Friday, December 8 (Mary Ann Bootes)
And an Angel Appeared
Luke 8:9

Do you believe in angels?

I do! And so does my mother.

The setting was St. Francis Hospital Intensive Care in Memphis. Mother was at the lowest point of her illness both emotionally and physically. A colostomy had been performed to counteract the damage that had invaded her body. She had suffered the indignities of this invasive procedure. Staff was concerned and kind and she was a "good patient," but healing seemed not to come. Alone in her sterile room, she prayed often but was not at peace. She had much to live for, she loved her family, her flowers, her life. Doubts and fear appeared to have the upper hand. It was the dark night of her soul.

And an angel appeared...first as a shadowy outline, then an illumined image of light. It was beyond description, she said, this angel of my mother.

She does not doubt, neither do I.

And yes -- healing did come. It came in many different ways. Possibly the same as the announcement of the angels so many centuries ago. If but we have the eyes to see.

Mary Ann Bootes

Saturday, December 9 (Bob Brocious)
"And they came with haste. . . ."

Do you remember the very first scripture verse you ever memorized? I do. It has been stitched into my memory like a golden cord.

We were just little whippersnappers, my brother and I. Rosalie Griffin, a lady down the street, took a godly interest in our little souls and would stop by and pick us up and take us across town to Riverside Baptist Church. The pastor's name was Andy Anderson. Never will forget him or Rosalie. All of us boys in the Sunday School class were each given a verse to memorize for a Christmas program. We were to stand in front of all those adults and recite our verses like little human dominos, one after the other, in prescribed order.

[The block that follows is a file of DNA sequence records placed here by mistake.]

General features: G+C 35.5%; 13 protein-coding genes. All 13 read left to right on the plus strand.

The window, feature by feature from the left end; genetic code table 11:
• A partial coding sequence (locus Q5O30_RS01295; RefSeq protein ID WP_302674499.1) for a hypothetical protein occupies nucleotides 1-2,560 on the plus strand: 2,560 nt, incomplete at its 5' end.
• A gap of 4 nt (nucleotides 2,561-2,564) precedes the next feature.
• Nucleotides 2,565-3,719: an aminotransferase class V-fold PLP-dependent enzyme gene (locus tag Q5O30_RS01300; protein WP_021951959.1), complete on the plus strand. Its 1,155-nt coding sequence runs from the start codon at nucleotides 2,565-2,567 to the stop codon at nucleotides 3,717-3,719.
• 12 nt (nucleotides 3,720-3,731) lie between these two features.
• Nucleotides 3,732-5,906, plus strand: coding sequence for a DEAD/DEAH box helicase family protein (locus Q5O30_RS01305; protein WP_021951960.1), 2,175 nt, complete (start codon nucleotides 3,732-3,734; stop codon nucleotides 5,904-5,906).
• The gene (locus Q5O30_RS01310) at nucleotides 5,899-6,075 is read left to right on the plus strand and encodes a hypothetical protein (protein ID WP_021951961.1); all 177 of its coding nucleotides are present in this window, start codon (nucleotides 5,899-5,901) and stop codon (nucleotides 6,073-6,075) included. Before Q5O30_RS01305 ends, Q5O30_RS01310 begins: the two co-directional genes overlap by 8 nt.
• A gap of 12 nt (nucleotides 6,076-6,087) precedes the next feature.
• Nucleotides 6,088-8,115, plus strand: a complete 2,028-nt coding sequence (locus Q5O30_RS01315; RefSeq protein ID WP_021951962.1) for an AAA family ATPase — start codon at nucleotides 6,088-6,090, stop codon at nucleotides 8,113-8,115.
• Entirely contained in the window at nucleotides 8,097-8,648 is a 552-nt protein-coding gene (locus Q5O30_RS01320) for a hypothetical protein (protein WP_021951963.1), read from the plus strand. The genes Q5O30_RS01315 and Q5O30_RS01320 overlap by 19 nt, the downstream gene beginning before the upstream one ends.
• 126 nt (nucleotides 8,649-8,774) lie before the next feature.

I stepped forward and said, "And they came with haste and found Mary, Joseph and the babe, lying in a manger. Luke 2:16," and stepped back.

"And they came with haste. . . ." I can still hear the screech of the tires on my dad's car as he skidded to a halt before turning on to our street the day my mom died. He was rushing home from work after my phone call to tell him there was "a pool of blood around mom's head."

"And they came with haste. . . ." Police cars. Lots of police cars. Enough to catch a dozen bad guys. We watched from across the street at Mike and Nick's house. Not sure why they were in such a hurry. There was nothing for them to do but gawk then huddle up for quiet whispers in the front yard.

"And they came with haste. . . ." Andy Anderson, our pastor materialized before our blank eyes, like . . . like an angel. Where he came from or how he heard about our tragedy I'll never know. I can still see him sitting on our green Naugahyde couch holding my dad's wet and shaking hands, praying. He was God in our Midst. The calm center in a human hurricane. No answers. Just presence.